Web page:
SALISBURY, Md. – It’s about time. That’s the sentiment of at least one poultry company responding to the April 29 announcement by Tyson Foods, Inc. of its plans to eliminate the use of antibiotics used to treat humans in its US broiler chicken flocks by September 2017. Julie DeYoung, spokeswoman for Salisbury, Md.-based Perdue Farms is pleased to see Tyson follow her company’s lead.

“While we’re pleased to see that others are finally recognizing consumer concerns, Tyson and others in the industry continue to play catch-up with Perdue on this topic,” DeYoung said in an e-mail statement. She claimed that Tyson is committing to achieving its goal in 30 months and “they will be where we've been for quite some time. We did what Tyson is announcing back in 2007 (removed all human antibiotics from our feed). We followed it with antibiotic removal from all hatcheries in March 2014.”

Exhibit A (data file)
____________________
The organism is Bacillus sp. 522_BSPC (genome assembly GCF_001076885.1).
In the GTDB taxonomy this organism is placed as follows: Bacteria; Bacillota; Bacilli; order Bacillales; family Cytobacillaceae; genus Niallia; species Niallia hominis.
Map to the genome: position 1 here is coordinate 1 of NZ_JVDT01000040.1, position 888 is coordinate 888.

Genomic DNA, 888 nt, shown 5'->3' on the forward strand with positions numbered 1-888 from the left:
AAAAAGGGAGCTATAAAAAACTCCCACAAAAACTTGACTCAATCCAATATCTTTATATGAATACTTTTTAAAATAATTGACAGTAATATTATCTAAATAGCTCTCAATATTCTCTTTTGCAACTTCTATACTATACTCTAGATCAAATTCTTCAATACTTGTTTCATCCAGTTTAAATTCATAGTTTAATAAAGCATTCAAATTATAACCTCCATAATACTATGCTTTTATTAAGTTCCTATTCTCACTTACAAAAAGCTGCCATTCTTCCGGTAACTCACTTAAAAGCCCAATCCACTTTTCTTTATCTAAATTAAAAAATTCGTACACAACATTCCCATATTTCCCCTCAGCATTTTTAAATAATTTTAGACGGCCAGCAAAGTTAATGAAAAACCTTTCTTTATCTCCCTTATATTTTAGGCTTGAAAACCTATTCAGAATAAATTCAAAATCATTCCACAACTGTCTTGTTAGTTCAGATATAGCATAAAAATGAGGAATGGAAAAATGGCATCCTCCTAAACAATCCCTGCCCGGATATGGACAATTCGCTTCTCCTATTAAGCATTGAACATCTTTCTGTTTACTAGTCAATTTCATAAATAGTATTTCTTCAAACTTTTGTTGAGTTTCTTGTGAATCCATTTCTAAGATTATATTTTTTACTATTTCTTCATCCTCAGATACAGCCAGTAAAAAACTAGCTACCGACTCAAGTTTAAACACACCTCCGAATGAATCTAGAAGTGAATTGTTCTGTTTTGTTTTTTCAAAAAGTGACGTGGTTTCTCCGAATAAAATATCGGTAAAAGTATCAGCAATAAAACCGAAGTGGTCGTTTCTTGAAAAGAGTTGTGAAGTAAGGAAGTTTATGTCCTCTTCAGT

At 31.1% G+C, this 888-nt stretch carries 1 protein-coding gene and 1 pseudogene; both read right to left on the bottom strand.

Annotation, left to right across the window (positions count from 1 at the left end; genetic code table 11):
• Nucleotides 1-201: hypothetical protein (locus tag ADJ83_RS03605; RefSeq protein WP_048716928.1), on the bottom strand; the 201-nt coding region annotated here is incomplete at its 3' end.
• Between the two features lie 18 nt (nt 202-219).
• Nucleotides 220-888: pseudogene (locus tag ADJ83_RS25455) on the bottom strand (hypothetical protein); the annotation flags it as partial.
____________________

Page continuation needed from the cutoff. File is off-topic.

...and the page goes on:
Tyson’s commitment comes on the heels of Pilgrim’s Pride Corp. announcing its plans to cut antibiotics used for human medicine throughout its hatcheries within 18 months and expand it to include its production facilities by the end of 2018.

“Pilgrim’s Pride announced that by 2019, four years from now, it would have 25 percent of its production in No Antibiotics Ever,” according to DeYoung. “Today, more than 50 percent of our chickens are already raised with no antibiotics ever. And when we say ‘no antibiotics ever,’ that’s what it means – no human antibiotics, no animal antibiotics, no hatchery antibiotics,” she said.

Donnie Smith, Tyson’s CEO and president insisted during an April 29 teleconference with the media that its initiative was not based on gaining a competitive advantage or use it as a marketing tool.

“This is not a marketing campaign,” Smith said. “We’re not doing this as a labeling approach.”

He added: “We think it is the right thing to do and it’s the most responsible way to balance this global health concern about antibiotic resistance with animal well-being.”